The strength of Killing Eve is that Comer's Villanelle is as important as Oh's Eve, though for American audiences unfamiliar with Comer, it might seem that this is a transatlantic star gig for Oh. In fact, Comer gets enormous credit for corralling a role that could easily get away from an actress — the combination of violence and humor (or at least sociopathic flippancy) is extremely difficult to pull off and only FX's Fargo has truly mastered it. (That said, add Killing Eve and HBO's recent Barry to the list of series that struggle with tone and yet manage somehow to be thrilling and fresh.)
The shortcomings beyond tone are frustratingly more simple — a couple of big twists are telegraphed well in advance, mostly by bad decisions the characters otherwise probably wouldn't make; there's too much convenience in parts, etc. But once you get into the rhythm of Killing Eve, it's got Waller-Bridge's signature raw snark, some goofiness tucked into the mayhem and, just when that seems a tenuous thing to pull off, two excellent performances from Oh and Comer to make it work. There's also some fine acting in many of the supporting roles, particularly Kim Bodnia as Villanelle's handler, Konstantin, a role that could have been enveloped by countless clichés and instead emerges as one of the most surprisingly layered in the season.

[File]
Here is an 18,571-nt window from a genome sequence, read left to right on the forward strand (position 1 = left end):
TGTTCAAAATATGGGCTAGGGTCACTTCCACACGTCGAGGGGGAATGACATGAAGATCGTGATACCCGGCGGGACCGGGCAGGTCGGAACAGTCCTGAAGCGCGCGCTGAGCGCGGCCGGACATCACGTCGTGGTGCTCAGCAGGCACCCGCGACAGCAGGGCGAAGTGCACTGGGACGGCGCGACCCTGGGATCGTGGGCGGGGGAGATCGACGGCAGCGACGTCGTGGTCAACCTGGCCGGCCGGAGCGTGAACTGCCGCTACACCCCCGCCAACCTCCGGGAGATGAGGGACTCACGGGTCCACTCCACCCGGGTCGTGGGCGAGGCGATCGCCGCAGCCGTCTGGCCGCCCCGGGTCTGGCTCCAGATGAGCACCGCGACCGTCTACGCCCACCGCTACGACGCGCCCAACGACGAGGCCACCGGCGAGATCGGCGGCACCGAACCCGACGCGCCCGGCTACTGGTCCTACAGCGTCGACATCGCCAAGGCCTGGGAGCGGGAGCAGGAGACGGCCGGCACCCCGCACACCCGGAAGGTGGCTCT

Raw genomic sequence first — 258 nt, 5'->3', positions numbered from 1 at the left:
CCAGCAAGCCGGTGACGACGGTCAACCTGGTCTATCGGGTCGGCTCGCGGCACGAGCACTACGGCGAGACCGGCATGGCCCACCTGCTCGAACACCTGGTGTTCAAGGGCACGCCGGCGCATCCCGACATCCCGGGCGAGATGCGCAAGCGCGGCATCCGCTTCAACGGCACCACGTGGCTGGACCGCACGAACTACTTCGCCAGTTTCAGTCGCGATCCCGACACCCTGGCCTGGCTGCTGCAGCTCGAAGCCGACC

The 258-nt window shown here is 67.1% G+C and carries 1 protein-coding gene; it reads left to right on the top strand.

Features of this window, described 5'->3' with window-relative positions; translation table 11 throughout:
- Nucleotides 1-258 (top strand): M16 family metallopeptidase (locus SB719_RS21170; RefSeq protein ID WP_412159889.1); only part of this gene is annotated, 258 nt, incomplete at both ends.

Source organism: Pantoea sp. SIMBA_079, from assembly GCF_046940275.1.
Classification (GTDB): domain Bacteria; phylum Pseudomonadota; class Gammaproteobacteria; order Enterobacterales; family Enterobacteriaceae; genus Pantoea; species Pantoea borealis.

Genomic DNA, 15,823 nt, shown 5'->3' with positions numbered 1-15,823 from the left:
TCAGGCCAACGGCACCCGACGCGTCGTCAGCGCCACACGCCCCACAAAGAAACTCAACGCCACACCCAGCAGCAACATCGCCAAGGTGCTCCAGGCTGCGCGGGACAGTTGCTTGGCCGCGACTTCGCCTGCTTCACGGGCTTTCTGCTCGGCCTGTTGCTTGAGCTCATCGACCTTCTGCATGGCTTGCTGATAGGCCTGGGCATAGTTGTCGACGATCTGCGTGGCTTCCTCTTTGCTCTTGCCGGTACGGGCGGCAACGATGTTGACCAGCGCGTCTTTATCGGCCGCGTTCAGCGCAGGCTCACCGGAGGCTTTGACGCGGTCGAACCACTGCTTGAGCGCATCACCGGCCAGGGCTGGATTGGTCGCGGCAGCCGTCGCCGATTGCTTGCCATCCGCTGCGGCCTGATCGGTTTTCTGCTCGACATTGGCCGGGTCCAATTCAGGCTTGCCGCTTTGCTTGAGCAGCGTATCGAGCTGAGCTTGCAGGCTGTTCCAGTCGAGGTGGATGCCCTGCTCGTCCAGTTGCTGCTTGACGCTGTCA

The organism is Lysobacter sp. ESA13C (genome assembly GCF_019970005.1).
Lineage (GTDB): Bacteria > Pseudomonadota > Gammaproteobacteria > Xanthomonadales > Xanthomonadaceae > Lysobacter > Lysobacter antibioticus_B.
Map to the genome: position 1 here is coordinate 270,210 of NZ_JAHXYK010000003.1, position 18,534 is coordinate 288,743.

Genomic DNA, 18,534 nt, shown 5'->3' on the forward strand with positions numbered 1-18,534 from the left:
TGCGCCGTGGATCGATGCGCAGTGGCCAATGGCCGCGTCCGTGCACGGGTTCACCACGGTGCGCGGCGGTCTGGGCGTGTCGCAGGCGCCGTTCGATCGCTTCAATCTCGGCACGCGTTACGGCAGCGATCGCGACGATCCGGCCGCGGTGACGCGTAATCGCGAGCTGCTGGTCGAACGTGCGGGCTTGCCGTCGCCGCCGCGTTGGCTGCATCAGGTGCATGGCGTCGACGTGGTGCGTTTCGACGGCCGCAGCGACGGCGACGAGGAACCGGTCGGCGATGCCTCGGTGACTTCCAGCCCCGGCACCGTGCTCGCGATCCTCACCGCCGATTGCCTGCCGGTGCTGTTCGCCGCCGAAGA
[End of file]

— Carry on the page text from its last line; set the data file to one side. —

Credit BBC America with realizing that Killing Eve, with its adrenaline pacing, adroit direction (as Villanelle globe-trots around offing people) and an addictively moody soundtrack, would pair well with the main character gender flips to create something entertaining, and doubling down for a second season in advance.
It might not be reinventing the wheel, but Killing Eve is relentlessly engaging and surprising where it's least expected, making for the next must-see show of 2018.
Cast: Sandra Oh, Jodie Comer, Fiona Shaw, David Haig, Owen McDonnell, Kim Bodnia, Sean Delaney, Darren Boyd
Written by Phoebe Waller-Bridge
Directed by Harry Bradbeer, Jon East, Damon Thomas
Premieres on Sunday, 8 p.m., BBC America